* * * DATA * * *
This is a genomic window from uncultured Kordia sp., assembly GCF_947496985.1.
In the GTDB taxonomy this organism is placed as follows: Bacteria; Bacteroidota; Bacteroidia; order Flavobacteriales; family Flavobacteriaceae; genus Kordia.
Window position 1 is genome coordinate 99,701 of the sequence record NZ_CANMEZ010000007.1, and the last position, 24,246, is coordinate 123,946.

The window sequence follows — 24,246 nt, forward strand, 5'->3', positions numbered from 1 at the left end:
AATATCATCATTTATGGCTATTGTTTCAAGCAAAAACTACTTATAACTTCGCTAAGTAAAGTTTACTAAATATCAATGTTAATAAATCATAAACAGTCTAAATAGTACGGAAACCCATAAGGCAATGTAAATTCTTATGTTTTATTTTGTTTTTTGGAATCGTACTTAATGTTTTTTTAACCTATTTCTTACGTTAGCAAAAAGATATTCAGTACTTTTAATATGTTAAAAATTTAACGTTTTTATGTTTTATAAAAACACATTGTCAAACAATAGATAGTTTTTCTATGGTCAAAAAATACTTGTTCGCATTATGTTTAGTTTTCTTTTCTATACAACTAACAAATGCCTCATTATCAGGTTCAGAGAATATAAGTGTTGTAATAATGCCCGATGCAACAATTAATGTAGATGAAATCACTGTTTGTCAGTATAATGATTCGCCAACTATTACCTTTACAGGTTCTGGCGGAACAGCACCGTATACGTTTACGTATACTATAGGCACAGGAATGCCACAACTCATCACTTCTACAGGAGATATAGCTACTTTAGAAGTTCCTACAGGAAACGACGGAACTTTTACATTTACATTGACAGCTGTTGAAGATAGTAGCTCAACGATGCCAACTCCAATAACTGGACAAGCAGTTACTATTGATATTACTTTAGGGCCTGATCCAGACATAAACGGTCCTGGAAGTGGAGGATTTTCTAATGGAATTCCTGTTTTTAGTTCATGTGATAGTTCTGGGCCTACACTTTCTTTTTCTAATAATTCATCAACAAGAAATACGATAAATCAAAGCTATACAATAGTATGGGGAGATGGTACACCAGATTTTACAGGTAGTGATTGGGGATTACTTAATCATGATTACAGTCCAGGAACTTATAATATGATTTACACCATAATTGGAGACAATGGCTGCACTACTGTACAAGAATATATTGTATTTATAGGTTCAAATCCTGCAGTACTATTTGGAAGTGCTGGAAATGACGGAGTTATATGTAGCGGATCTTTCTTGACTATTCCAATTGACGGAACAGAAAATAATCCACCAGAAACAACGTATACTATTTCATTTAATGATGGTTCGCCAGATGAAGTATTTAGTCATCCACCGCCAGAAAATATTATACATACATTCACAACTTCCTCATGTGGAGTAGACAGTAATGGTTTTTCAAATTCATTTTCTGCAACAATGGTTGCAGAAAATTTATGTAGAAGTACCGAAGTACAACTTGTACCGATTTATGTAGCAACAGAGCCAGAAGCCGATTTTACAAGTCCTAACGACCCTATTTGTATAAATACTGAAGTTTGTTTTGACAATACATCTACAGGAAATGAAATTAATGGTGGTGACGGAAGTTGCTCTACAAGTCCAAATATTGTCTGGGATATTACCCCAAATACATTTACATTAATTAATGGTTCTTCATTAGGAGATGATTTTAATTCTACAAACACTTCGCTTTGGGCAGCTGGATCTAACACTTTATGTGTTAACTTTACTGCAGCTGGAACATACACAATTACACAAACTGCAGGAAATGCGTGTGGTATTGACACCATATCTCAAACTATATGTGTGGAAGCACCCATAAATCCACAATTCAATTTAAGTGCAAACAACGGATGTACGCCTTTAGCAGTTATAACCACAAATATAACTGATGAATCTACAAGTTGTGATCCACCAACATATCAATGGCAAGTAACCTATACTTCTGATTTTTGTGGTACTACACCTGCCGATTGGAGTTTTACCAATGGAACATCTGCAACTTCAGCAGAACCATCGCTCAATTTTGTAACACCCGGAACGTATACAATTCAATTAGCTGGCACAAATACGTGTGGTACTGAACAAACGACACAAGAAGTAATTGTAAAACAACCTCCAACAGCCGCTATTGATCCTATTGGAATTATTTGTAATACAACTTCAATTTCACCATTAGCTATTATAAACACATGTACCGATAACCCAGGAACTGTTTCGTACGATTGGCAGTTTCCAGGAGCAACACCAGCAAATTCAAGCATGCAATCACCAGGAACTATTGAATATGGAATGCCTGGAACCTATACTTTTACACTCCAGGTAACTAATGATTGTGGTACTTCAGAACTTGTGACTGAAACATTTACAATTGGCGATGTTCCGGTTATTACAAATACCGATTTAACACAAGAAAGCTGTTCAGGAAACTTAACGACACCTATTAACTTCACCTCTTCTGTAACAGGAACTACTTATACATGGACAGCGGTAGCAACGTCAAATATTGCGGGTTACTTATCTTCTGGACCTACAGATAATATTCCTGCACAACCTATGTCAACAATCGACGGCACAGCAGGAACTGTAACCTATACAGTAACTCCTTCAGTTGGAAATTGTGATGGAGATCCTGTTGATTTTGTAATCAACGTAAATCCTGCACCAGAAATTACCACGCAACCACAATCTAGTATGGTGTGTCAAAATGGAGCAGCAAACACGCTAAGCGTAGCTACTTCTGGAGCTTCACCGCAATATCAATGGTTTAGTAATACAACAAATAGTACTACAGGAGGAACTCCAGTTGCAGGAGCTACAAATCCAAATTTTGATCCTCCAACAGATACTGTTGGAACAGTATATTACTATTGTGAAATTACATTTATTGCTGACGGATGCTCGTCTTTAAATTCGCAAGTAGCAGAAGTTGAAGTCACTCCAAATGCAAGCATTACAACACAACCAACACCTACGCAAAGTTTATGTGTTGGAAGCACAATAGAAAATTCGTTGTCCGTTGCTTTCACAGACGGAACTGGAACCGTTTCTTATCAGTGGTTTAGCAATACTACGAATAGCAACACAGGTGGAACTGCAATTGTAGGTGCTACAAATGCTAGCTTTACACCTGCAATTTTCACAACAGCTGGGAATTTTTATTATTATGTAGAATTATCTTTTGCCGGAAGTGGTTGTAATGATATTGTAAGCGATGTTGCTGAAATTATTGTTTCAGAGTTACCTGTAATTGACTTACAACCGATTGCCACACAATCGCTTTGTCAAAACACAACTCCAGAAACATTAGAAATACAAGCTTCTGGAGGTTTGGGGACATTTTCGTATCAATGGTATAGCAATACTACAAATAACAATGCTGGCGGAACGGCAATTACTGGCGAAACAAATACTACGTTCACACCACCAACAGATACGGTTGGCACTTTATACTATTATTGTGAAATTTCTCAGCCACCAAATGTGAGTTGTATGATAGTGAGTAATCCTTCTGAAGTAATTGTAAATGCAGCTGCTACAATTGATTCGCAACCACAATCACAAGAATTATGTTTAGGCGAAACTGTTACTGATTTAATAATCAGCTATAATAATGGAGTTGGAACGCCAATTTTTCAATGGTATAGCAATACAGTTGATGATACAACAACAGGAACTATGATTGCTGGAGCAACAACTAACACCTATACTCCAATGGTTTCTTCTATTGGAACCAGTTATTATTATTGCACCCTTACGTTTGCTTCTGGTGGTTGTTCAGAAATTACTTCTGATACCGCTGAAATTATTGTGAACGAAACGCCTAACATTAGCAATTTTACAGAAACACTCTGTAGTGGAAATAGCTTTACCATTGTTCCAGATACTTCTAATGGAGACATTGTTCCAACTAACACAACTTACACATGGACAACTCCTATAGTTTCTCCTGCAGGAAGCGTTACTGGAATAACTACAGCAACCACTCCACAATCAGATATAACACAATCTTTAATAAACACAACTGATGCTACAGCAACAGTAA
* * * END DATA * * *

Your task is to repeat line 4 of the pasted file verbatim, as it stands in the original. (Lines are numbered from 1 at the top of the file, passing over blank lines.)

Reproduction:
The window sequence follows — 24,246 nt, forward strand, 5'->3', positions numbered from 1 at the left end: